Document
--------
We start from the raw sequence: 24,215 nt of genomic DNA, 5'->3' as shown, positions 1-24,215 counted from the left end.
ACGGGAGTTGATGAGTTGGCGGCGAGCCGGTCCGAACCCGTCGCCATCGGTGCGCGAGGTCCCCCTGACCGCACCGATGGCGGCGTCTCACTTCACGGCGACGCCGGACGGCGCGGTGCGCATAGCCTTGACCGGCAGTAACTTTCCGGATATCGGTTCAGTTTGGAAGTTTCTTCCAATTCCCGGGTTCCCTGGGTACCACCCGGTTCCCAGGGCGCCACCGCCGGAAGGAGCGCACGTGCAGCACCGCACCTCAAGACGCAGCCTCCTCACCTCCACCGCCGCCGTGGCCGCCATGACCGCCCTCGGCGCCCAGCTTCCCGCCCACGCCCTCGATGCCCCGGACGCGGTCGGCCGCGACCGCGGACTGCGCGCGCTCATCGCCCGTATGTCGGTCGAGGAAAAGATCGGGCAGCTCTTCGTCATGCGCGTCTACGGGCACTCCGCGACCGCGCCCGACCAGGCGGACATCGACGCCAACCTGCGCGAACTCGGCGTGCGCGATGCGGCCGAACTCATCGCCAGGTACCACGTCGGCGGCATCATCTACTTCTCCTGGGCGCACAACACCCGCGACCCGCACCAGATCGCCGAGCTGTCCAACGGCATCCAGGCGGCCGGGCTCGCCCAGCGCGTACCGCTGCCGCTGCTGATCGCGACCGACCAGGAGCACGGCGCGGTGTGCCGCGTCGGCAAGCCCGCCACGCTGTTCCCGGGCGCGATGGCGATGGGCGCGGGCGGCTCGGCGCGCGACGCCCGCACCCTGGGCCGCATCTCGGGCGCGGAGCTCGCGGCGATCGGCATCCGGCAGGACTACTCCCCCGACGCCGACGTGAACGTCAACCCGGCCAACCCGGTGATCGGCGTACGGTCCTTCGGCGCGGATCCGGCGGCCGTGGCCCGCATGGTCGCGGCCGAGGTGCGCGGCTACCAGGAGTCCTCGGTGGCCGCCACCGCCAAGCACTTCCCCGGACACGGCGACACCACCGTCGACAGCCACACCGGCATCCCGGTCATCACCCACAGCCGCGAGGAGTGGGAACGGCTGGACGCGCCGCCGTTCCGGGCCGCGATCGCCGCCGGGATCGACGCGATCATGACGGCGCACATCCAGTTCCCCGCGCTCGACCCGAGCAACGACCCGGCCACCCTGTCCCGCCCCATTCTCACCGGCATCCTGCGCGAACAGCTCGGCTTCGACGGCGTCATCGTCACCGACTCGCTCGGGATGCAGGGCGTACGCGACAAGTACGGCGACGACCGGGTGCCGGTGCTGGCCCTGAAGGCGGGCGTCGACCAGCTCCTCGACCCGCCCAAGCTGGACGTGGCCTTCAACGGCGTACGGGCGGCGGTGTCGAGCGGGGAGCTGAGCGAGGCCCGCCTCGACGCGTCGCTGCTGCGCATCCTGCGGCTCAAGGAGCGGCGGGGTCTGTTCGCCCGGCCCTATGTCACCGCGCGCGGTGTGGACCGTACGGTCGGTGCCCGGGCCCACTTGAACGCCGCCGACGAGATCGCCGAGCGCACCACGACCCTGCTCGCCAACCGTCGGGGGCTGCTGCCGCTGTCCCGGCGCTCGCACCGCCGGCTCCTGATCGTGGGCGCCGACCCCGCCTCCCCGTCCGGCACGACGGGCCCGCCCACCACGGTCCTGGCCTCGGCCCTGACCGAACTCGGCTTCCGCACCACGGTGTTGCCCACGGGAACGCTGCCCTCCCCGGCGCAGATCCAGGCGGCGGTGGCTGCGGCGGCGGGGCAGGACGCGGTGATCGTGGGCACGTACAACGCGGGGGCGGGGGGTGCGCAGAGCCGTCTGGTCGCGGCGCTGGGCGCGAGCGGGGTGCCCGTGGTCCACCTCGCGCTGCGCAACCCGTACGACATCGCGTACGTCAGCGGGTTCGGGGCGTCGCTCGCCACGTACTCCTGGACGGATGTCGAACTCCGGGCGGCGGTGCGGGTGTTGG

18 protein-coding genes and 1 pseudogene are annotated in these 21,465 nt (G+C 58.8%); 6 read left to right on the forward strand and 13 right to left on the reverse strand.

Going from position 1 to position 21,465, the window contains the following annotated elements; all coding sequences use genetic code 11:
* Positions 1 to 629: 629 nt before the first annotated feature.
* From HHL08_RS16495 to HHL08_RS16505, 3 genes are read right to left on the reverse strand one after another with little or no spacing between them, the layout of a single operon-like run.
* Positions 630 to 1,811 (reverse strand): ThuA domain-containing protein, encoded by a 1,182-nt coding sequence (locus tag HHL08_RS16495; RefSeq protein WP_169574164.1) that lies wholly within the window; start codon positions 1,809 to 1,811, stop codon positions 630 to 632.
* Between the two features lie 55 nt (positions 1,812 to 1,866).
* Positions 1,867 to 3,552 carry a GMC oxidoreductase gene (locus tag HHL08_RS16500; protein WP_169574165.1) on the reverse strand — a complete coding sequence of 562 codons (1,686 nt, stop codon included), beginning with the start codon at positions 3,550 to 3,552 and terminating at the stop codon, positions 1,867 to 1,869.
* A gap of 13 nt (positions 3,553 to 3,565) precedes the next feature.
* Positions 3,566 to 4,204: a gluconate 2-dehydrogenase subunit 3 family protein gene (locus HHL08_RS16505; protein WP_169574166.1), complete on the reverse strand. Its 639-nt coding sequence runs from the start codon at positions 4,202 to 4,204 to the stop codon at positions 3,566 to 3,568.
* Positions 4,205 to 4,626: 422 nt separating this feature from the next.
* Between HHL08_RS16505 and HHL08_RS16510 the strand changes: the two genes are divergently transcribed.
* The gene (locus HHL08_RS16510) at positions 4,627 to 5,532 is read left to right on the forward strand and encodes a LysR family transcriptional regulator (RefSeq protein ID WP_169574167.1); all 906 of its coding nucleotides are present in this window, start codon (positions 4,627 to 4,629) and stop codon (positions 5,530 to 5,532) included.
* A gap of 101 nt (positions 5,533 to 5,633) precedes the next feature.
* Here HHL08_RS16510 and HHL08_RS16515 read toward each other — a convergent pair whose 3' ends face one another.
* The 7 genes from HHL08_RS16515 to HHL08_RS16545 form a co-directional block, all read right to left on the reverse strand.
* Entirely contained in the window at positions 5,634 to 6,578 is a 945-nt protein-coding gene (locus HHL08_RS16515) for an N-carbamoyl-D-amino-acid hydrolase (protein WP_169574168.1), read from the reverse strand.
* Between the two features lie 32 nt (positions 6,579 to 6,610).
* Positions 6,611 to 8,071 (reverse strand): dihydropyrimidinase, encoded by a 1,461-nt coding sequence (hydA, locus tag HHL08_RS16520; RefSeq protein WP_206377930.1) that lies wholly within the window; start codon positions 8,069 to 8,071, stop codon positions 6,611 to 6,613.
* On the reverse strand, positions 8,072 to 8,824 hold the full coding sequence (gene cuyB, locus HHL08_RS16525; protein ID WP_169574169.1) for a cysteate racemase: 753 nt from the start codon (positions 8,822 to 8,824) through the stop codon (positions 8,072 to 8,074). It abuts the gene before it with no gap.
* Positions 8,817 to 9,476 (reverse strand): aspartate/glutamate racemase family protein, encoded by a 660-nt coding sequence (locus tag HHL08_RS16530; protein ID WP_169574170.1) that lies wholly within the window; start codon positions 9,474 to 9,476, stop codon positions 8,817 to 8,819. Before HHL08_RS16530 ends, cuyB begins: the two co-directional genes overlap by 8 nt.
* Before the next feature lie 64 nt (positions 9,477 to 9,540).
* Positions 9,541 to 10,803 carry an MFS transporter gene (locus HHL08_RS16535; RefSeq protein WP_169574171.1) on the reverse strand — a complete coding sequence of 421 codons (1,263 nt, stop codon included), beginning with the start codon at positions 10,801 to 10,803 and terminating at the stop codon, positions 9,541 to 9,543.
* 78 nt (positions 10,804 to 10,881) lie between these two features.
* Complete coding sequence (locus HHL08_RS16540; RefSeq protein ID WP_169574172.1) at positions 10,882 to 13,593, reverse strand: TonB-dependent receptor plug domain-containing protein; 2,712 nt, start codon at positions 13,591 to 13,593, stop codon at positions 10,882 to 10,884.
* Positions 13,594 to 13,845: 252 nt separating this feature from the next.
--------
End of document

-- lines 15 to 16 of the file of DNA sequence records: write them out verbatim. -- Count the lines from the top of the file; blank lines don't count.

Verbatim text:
* A gap of 101 nt (positions 5,533 to 5,633) precedes the next feature.
* Here HHL08_RS16510 and HHL08_RS16515 read toward each other — a convergent pair whose 3' ends face one another.